Treatment is usually very effective at eliminating infection and there is rapid resolution of the pruritus and malaise in these patients. This is why a therapeutic trial can be used also as a diagnostic aid. It is often lovely to see a mite under the microscope to confirm diagnosis but as an attending vet I feel, trial Sarcoidal treatment is justified for any pruritic dog presenting with historical and clinical features suggestive of Sarcoptic Mange. It is important to remember that the mite can live off the body for a limited period, so all dogs known to be in contact with affected animals should be treated. Grooming equipment, bedding and the domestic environment should be treated with an appropriate spray. Attempts should be made to limit socialization with other dogs and foxes during treatment and persistently infected humans should consult their doctor.
This is caused by a mite called Cheyletiella, which lives on the skins surface. They live in little tunnels formed by the scale generated in response to their activity hence the name they are more commonly known as 'wondering dandruff'. This mite is not host specific so can transmit to other pets and humans often causing paticularly uncomfortable rashes. They can live off the body for up to 10 days so it is important to treat incontact pet mammals and the environment if diagnosis is established. Typically a dog will present with dandruff down their back, there may be mild redness of the skin itching is vanable, young animals often exhibit more obvious clinical signs than adults. In some dogs infection can cause traumatic dermatitis known as hot spots. Animals presenting with repeated hot spots should be investigated for Cheyletiella.
Diagnosis involves either skin scrapes or applying adhesive acetate tape (cellotape) to areas of the animals coat and examining these under the microscope. To the right is a picture of a cheyletiella mite under the microscope.
Atopy and Adverse Food Reactions
The second part of this article will focus on Allergic causes of itchiness in our dog's. We have touched on flea allergic dermatitis and are now going to look at Atopic dermatitis and adverse food reaction.
The definition of Atopic dermatitis is an allergic skin condition associated with an allergy to environmental allergens. While adverse food reaction is a clinically abnormal response to a dietary constituent. Adverse food reactions cannot be distinguished clinically from atopic dermatitis and the former needs to be ruled out before embarking on serum blood testing for environmental allergens.
Adverse Food Reactions
Adverse food reactions (Afr) can develop in dogs of any age, although in the majority of dogs clinical signs become evident as puppies or young adults before 3 years of age. Labrador Retrievers and West highland Terriers seem to be at increased risk. There is no gender predisposition.
The predominant presenting clinical sign of Afr in the dog is a non-seasonal itch. These dogs often have recurrent skin infections. The itch can involve any body region but is often identical to that of Atopic Dermatitis.
Recurrent ear infection is also common and may present in 56%-80% of cases with dogs with Adverse food reactions. Gastrointestinal signs have been recognised as a symptom of Afr. Intermittent vomiting, diarrhea, colitis and rumbling bowel sounds have all been noted in cases of Afr.
The current gold standard method is a dietary trial on a strict novel protein diet for 4-6 weeks, sometimes up to 8-10weeks. The selected diet should be based on a protein to which the dog has little or no exposure to . For the normal healthy adult dog, an unsupplemented single protein and carbohydrate diet can be fed without complications for the duration of the trial but MUST be balanced for long term feeding. Food trials can very difficult to implement correctly but can be very rewarding if the primary and only reason for your dog's itch is food allergen-related. If you feel your dog could possibly be suffering from Afr please speak to your vet.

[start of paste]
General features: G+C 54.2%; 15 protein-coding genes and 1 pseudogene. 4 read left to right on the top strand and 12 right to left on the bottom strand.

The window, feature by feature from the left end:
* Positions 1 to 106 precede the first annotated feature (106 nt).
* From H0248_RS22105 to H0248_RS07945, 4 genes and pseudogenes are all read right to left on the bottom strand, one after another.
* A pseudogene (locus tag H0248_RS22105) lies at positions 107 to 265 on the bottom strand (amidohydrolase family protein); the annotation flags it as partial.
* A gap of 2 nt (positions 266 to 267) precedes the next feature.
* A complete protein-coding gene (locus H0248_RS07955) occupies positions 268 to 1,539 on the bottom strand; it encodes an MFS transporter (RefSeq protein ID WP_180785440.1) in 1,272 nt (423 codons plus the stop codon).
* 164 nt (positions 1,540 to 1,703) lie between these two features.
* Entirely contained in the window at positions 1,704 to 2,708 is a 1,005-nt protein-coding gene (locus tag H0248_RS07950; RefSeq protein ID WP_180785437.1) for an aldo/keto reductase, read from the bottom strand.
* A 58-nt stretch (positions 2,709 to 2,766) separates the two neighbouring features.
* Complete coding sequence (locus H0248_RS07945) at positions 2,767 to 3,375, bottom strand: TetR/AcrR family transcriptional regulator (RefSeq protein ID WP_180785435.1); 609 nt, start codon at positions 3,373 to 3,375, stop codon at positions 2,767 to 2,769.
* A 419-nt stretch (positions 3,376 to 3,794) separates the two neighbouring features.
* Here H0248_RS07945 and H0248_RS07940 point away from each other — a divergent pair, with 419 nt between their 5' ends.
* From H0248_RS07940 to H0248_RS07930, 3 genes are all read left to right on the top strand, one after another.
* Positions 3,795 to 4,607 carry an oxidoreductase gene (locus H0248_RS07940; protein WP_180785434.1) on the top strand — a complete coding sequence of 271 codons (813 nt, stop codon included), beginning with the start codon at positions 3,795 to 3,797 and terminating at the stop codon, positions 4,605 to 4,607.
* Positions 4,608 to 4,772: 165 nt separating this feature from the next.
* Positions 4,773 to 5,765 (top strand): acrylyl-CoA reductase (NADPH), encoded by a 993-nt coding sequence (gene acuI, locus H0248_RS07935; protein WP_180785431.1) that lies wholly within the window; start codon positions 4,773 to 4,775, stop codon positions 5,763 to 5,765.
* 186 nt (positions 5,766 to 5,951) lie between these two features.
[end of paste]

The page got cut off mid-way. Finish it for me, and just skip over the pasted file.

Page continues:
As defined this is an allergic reaction to environmental allergens. these can be divided into indoor allergens such as house dust mites and storage mites and outdoor allergens such as grass pollens. Historically the allergens were presumed to be inhaled but it is more likely that the allergens are absorbed across the skin barrier. The presenting sign is itchiness with recurrent skin infections. Signs are typically seen in young adulthood between 1 and 3 years old, although atopic dermatitis can occur as young as 3 months or as old as 12 years.
Certain breeds seem to be predisposed to atopic dermatitis. A list can be seen below:
- Boston Terrier
- Bull Terrier
- Cairn Terrier
- French Bulldog
- German Shephard
- Golden Retriever
- Jack Russell Terrier
- Labrador Retriever
- Lhasa Apso
- Scottish Terrier
- Shar Pei
- Shih Tzu
- West Highland White Terrier
Dogs with Atopic dermatitis often show a partial or complete resolution of their symptoms on steroids. However, long-term use of steroids can cause clinical problems.
On exam, Atopic individuals have salivary staining over their body, they have loss of hair, the skin can be greasy or scaly and often ear infections are present. Atopic Rhinitis (snotty nose) and conjunctivitis can be present. The skin is often very red and sometimes thickened. Atopic individuals can have recurrent skin infections which can act as a complicating factor in their Atopy.
This can be difficult as you can see distribution and clinical signs are very similar to other skin conditions. The diagnosis is based on the history given, physical examination and ruling out all other differential diagnosis which may involve skin scraping, sellotape strips, trial treatments and food trials. Allergy testing is available in the form of a blood test at Taylors, please speak to your vet further about this.
If you feel your pet is suffering from Atopy, please come along for a consultation to discuss further diagnosis and management strategies.
So that was a whistle stop tour of the itchy dog. I hope it gave you an insight into common causes of the itchy dog and if any of the article resonates with you please don't suffer in silence with an itchy pet.